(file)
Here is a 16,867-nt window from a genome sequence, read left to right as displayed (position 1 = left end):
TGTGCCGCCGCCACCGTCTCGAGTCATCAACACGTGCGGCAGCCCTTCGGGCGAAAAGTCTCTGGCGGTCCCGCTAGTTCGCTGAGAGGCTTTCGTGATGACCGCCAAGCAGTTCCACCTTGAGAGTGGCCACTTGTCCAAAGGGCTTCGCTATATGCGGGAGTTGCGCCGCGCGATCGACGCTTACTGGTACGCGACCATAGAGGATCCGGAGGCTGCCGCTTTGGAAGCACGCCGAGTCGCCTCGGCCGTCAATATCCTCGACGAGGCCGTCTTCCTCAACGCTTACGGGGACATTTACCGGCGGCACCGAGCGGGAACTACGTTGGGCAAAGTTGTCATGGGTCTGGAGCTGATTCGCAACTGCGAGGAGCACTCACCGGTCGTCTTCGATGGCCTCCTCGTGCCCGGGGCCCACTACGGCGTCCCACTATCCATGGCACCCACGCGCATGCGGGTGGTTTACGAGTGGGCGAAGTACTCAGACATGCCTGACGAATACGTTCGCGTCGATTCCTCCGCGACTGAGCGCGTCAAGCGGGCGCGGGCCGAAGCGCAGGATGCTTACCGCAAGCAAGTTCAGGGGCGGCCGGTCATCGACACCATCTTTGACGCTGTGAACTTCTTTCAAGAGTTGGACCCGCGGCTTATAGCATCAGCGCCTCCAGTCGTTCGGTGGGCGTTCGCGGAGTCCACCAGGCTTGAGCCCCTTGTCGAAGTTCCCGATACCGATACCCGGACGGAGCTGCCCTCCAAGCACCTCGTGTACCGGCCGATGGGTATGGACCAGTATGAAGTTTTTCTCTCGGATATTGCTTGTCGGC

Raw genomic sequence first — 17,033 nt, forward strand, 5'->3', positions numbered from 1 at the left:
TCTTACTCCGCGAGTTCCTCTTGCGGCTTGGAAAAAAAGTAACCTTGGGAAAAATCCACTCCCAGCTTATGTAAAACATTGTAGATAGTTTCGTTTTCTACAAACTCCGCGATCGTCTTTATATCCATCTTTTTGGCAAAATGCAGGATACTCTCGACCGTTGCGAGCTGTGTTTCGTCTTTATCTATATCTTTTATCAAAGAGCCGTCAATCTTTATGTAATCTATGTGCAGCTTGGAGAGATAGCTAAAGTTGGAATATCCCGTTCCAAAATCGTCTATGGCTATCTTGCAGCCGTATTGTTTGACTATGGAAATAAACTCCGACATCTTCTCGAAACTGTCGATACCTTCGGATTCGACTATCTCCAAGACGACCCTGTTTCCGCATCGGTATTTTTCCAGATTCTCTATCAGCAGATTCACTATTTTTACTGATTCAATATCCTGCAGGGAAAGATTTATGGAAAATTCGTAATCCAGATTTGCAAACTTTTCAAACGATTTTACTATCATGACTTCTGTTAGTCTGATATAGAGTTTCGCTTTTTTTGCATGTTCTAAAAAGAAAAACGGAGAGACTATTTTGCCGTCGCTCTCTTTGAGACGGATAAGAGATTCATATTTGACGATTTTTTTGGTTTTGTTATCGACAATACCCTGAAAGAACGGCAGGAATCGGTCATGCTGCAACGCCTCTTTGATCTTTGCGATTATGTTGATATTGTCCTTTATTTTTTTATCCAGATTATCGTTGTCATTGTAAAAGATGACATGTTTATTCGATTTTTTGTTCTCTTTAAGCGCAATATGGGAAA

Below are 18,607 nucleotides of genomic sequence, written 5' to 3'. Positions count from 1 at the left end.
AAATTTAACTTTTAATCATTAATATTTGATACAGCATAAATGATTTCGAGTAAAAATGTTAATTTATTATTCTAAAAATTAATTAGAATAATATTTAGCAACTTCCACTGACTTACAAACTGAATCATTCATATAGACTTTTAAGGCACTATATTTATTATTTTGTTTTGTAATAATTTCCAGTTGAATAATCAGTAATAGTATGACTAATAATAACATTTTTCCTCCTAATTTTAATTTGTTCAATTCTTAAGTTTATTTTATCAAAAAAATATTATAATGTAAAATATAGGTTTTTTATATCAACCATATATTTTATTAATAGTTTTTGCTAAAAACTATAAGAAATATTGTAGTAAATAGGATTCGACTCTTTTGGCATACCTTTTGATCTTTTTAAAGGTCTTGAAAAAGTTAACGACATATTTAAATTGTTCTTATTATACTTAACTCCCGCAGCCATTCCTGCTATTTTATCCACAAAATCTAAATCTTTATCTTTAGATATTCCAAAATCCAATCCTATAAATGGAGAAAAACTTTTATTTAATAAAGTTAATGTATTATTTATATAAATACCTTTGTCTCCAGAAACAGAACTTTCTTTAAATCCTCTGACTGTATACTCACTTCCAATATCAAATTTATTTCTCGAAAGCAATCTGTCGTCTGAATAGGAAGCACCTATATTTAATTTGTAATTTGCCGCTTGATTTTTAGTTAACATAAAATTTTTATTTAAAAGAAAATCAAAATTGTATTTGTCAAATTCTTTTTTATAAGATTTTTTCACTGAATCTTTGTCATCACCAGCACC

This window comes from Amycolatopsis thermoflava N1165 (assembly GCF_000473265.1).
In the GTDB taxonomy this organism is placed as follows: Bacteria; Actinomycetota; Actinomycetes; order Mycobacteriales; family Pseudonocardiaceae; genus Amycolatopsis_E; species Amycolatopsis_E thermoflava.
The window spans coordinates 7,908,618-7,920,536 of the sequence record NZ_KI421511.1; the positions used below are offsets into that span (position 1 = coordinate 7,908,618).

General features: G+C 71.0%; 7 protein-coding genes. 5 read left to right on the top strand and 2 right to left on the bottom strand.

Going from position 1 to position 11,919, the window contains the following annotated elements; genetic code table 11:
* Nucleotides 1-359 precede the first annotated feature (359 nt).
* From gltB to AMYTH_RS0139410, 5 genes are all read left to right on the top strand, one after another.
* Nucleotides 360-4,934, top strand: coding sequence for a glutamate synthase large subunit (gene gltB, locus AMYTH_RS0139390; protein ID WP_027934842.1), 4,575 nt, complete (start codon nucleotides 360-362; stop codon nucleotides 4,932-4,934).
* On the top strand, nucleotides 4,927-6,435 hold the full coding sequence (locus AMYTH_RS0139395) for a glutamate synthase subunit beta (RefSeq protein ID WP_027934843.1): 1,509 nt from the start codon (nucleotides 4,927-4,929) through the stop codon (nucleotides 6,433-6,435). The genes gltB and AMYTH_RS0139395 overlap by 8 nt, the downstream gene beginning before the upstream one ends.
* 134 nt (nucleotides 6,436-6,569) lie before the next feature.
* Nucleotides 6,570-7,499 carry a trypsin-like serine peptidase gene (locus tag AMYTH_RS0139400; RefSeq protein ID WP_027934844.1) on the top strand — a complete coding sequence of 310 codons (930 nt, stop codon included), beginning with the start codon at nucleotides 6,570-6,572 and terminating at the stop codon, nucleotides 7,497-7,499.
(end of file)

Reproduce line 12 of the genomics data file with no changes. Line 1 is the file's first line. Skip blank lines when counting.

* Nucleotides 1-359 precede the first annotated feature (359 nt).